A key point of writing about taboo subjects is the possibility that readers might get the wrong idea. I’m not immune to this myself—just last week I compared the staff of Gushing Over Magical Girls and their clear proclivities for depicting the underage female form to similar alleged aesthetic appreciations of Lewis Carrol. This was admittedly me grabbing some low-hanging fruit, since newcomer NeroAlice’s Wonderland-inspired style made it too easy not to use that opportunity to crack a crossover joke. But I do want to make clear that I’m not accusing the staff of the Gushing show (to say nothing of original manga author Akihiro Ononaka) of being legit sex offenders. I genuinely believe that compelling art can gush out of all sorts of weird places thanks to authors indulging in the outlandish. I think I’ve made that apparent before.
Of course, Gushing Over Magical Girls is no Made in Abyss. Hell, it’s hardly an Onimai (Onimai is actually funny and nicely animated, for its part). It is, however…something, I’m just not entirely sure what yet. Because while mixing up its big bowl of fetish-ini alfredo, the show continues the directions of de-escalating the one-trick-pony-show it’s been prodding at for the past few episodes. The result is arguably the anime’s mixed-est bag of an episode yet.
For one thing, it barely has anything to do with Utena. Instead, the series continues its introductory feature of Korisu, this time as a vector for focus on Haruka, leader of Tres Magia. In this episode, I finally started to cotton to what Haruka’s joke really is: her being the only one in this soaking showcase who’s still trying to act like she’s in a cartoon aimed at five-year-olds. The first episode shattered Utena’s innocence (if she even had any), but Haruka held onto her naive expectations of decency through it all. It’s compelling as a character concept and a decent comedy fuel, to say nothing of being necessary to make her good and embarrassed whenever the time comes to cater to that corner of the viewership.
However, Haruka’s hardly a “straight woman,” with her own share of quirks. One remark by Kaoruko about her being the “Team Mom” of Tres Magia goes right to her head, leading her to overindulge in responsible leadership and inspiration. Like Utena’s arguably ever-present predilections, a formative flashback from Kaoruko indicates that Haruka might always have been Like This. It’s a tough enough job, least of all when you’re thrown into massively inappropriate battles against villainesses gushing some clothes-melting, uh, white stuff all over you. But Haruka has to take things even further.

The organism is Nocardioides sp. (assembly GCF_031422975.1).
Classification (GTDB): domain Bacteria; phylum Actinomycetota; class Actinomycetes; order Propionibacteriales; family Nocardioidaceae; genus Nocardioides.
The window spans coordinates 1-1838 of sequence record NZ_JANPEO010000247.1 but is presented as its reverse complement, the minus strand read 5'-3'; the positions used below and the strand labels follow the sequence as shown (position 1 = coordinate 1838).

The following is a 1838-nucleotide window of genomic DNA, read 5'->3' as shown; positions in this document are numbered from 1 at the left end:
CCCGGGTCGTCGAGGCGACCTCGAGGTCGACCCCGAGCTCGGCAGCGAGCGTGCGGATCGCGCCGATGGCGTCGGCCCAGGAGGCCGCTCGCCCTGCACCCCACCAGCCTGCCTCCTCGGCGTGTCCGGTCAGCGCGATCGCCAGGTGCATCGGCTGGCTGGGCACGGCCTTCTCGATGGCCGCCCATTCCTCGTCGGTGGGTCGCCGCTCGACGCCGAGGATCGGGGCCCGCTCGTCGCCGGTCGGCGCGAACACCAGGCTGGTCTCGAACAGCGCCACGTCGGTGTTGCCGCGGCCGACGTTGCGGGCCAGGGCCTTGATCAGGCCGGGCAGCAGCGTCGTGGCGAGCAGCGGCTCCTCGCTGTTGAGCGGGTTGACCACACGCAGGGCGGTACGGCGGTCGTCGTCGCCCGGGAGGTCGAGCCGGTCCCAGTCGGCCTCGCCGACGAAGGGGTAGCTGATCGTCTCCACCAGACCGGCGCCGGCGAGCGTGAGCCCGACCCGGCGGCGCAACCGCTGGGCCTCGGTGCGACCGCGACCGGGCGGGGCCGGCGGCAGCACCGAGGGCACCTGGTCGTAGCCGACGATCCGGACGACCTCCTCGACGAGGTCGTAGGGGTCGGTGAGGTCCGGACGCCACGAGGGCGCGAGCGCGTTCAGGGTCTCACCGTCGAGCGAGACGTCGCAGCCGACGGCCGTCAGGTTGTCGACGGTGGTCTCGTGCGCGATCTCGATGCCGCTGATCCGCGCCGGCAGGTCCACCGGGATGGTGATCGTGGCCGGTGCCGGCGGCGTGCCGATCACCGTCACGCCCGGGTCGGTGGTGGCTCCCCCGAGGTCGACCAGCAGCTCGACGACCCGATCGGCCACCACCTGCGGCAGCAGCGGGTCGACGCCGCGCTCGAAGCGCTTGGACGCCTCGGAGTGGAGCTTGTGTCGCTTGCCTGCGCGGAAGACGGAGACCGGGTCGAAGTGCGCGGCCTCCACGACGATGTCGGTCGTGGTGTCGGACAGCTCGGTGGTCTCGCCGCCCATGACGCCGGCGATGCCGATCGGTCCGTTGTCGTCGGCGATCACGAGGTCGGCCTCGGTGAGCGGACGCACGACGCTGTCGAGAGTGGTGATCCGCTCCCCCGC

As a responsible magical girl heroine, Haruka seems to genuinely care about catering to kids’ feelings. She plays with the neighborhood children, including little Korisu, in her spare time. As far as Haruka’s character, the writing appears to play this all as heartfelt and genuine, as Haruka’s earnest engagement with Korisu contrasts with the latter’s until-recently lonesome isolation. It’s bizarrely endearing until the calculated whiplash of that sticky white fluid attack or later in the episode when Haruka and Korisu’s transformed identities come into conflict.
Sure, I could call out Gushing for doing age play two episodes in a row, indicating this is something the author most likely personally prefers. But that’s part and parcel of the experience of the show by this point. You see one magical girl get put into a diaper and piss herself, you’ve seen them all. What’s wild in this instance is that the story also seems to be attempting characteristic explorations in the middle of all this. Haruka’s entrapment in the infantilization scheme is at least partially down to her inability to ignore the whims of a child. Korisu’s acts, meanwhile, lean into the “healing” potential of her powers and provoke the question of whether her motives towards someone like Haruka might be grateful, as well as how aware she is of that.
Even the depiction of Haruka engaging in the age play and eventually acquiescing to it accompanies an acknowledgment of her using the activity to escape from the pressures of her day-to-day d, which is…like…an honest-to-god attempt at exploring fetish play and people’s interest in it in good faith—a far cry from the crass, exploitative punch-lines it’s been used for previously. If only the show could consider Utena’s sadistic indulgences with so much dignity.
As said, this is all interspersed into Gushing Over Magical Girls‘s trademark awkwardly structured, messily rendered delivery. But after the show had me more distinctly recoiling last week, this was an entry that reminded me there might be something here. Honestly, if it could do more stuff like this, integrating its eroticism in intriguing ways for both plot and character, it might make the way it jams its gushing crotches in the audience’s face more tolerable for those only ambivalent about the horny stuff.
In case any of you doubt my commitment to evaluating this series with the seriousness and respect it deserves, please view this week’s bonus expanded review image, wherein I’ve drawn parallels with only the most artful, academy-award-nominated animation around.
Gushing Over Magical Girls is currently streaming on
Chris is hoping that following this series at the same time he’s keeping up with Precure won’t result in him being put on a special list. Please direct any call-out posts to his increasingly decaying Twitter, or whip him into writing more quality material for his blog.